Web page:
When people think about their investment returns, they tend to be happy if their account is up and unhappy if their account is down, provided they are paying attention at all. The relationship with their investment advisor or financial planner tends to follow the same pattern. However, this method of evaluating your returns has you looking in the wrong places for the wrong information. The point of understanding absolute vs. relative returns is to enable you to better evaluate your financial performance and to make better decisions in the future.

In investing, it’s pretty simple to see if your account is going up or down in value and for most people that is all they tend to care about, but that isn’t enough. You may look at your statement and see that your account was up 8% for a given year and be quite satisfied. However, how would you feel knowing the market was up 12%? That is the difference between absolute and relative returns.

Absolute return is simply whatever an asset or portfolio returned over a certain period of time. For example, if a mutual fund returned +8% last year, then its absolute return was +8%. Pretty simple.

Relative return, on the other hand, is the difference between the absolute return and performance of the market (or some other benchmark). To gauge the performance of the market, we use a benchmark index, such as the S&P 500 for large company stocks or the Russell 2000 to measure small company stocks.

By focusing on absolute returns, investors are missing the big picture and are potentially missing the big opportunity for improved investment returns! I recently spoke with a woman who asked that I review her investment account. When selecting the first mutual fund on her statement, that mutual fund’s return for the past 5 years was up about 45%. That sounds pretty good until you compare it to the appropriate small company index which was up 77% over the same time period. That 30%+ difference will have a significant impact on your retirement plans! Just when you thought you were doing so well!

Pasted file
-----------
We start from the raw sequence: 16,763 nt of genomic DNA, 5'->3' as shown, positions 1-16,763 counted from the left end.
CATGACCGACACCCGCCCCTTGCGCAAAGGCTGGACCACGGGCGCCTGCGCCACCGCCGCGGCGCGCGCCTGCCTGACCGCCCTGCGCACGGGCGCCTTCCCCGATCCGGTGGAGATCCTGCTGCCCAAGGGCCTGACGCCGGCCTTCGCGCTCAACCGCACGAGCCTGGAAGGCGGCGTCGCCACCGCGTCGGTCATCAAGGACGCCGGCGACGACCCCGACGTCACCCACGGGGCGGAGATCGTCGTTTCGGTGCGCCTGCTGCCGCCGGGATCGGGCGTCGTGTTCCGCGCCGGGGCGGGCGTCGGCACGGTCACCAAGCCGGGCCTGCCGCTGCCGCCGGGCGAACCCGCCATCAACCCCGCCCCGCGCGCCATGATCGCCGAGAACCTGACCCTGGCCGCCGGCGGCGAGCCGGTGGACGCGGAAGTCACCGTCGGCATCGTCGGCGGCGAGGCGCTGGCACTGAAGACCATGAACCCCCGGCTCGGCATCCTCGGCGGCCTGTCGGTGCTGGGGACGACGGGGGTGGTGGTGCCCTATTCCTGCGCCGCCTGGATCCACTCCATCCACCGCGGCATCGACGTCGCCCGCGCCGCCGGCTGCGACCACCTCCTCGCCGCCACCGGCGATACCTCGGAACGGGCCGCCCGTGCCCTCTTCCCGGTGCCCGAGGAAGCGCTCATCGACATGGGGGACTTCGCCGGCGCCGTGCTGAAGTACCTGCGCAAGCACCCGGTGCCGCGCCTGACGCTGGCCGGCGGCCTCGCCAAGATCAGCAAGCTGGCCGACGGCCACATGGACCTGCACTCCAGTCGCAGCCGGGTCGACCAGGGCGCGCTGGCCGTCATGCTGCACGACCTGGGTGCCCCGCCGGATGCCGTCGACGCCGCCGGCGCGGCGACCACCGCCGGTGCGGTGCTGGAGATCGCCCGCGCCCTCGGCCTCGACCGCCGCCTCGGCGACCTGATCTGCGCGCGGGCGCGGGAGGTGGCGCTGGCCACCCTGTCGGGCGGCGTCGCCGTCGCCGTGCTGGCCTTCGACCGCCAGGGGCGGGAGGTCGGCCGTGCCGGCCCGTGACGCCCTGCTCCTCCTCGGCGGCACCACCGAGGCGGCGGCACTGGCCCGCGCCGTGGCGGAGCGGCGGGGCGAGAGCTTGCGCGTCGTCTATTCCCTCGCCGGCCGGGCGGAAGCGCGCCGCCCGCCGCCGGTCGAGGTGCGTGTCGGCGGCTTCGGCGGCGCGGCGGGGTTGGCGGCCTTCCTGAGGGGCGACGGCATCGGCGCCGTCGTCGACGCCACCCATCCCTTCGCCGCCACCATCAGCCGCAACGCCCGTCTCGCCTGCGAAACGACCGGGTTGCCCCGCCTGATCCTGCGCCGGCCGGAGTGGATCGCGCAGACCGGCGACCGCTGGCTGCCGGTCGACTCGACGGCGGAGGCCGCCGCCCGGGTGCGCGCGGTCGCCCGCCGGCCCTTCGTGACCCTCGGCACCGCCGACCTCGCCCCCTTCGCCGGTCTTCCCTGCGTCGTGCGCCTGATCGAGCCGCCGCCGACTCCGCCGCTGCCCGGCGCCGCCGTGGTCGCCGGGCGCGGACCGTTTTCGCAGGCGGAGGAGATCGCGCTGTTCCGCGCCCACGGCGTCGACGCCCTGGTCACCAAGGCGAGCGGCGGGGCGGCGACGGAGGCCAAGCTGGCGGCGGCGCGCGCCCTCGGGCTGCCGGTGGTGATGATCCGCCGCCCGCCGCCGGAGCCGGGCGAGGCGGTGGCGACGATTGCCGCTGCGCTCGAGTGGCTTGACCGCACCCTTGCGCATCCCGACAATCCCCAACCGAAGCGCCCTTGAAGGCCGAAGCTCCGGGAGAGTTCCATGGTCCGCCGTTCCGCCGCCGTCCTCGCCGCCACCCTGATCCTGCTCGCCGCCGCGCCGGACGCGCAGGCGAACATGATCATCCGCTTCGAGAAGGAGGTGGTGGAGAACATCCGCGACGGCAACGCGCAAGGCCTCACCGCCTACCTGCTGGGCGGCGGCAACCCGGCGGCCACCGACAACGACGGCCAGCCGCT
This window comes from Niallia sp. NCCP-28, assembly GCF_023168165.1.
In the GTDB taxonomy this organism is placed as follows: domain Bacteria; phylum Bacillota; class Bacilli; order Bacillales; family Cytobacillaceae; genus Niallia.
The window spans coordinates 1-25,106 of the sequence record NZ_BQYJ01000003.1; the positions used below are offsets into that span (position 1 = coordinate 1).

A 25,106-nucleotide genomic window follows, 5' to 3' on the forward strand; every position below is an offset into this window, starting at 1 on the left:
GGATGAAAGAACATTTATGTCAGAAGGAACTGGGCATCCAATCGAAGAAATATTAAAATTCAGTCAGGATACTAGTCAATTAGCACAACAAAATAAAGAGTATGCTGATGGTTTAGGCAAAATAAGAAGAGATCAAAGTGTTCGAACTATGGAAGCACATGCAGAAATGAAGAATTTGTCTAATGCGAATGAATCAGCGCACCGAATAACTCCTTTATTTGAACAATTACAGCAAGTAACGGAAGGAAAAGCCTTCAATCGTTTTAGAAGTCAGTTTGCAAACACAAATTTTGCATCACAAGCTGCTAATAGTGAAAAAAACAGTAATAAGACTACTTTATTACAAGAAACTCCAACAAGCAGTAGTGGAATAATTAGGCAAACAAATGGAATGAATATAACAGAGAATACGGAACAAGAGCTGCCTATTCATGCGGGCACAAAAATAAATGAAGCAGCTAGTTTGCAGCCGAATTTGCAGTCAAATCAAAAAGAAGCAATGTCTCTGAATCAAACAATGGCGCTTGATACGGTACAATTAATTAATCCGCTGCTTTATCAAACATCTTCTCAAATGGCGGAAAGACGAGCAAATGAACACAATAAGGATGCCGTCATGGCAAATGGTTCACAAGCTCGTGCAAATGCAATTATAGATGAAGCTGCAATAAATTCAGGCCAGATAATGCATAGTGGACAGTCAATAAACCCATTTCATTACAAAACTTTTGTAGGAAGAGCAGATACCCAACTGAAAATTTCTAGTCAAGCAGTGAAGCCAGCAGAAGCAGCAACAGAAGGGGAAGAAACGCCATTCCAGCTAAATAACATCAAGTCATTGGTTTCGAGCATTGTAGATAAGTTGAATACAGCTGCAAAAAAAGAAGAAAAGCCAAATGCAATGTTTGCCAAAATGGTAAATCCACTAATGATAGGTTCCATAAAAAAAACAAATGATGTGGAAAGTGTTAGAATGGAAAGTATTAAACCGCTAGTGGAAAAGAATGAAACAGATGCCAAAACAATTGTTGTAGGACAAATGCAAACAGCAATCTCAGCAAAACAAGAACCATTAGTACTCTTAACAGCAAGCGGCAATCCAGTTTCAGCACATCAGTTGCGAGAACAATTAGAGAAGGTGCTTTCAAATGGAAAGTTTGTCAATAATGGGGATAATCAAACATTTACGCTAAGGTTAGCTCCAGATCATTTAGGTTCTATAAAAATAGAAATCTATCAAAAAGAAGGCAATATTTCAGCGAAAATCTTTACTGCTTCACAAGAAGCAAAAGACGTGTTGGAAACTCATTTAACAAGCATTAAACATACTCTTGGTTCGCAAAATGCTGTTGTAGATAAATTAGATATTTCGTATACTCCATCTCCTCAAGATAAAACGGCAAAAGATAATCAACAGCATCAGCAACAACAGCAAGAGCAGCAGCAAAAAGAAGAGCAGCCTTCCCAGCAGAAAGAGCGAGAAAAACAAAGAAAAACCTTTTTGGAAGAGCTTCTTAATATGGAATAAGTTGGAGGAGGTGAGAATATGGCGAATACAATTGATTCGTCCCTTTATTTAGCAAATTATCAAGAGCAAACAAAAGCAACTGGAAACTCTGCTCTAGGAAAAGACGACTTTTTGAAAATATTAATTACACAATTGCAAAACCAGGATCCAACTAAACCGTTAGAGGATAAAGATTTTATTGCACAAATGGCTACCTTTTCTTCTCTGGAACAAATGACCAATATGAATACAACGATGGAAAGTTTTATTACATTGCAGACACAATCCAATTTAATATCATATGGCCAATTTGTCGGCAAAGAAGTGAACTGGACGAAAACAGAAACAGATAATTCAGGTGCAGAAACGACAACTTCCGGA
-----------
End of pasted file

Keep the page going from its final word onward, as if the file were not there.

If you are working with an “active” manager or investment advisor (someone who actively buys and sells securities seeking to outperform the market) the annual costs are much higher than investing through an index fund. If you are going to pay those extra fees, then you want to see results exceed the index on a relative basis. If not, you are simply paying more in fees to earn less in return. We can all agree that does not work in your favor.

While relative performance takes a little more homework to determine, it will shed new light on your real returns and unquestionably help you make better investment decisions in the future. If you need or want help with this kind of assessment, please feel free to reach out to me for assistance.

Gregory Saliba, Founder and President of  Taurus Capital Management, has over 20 years experience in advising corporate and individual clients on financial matters. Greg is also a proud recipient of the Oregon Ethics in Business Award. Taurus Capital was founded almost 10 years ago to address the true need for ethical, informed, and client-centric investment management and financial advisory services. Prior to founding Taurus Capital, Greg’s background was exclusively in institutional financial services and he brings that level of expertise to his individual clients.

Greg holds MBA, MA and BA degrees and is a Certified Treasury Professional. For the last 13 years, Greg has been an adjunct finance instructor at the Portland State University School of Business Administration and he will begin teaching in the Willamette MBA Program this fall. He was also a Forty Under 40 recipient and was a participant in the Leadership Portland Program.

Active community involvement has always been important. Greg currently sits on the “I Have a Dream” Foundation finance committee and is on the Alumni Board for Whitman College. He just recently completed his 3-year term as one of two public members on the Multnomah Bar Association’s Judicial Screening Committee. Greg is also proudly married with three great children.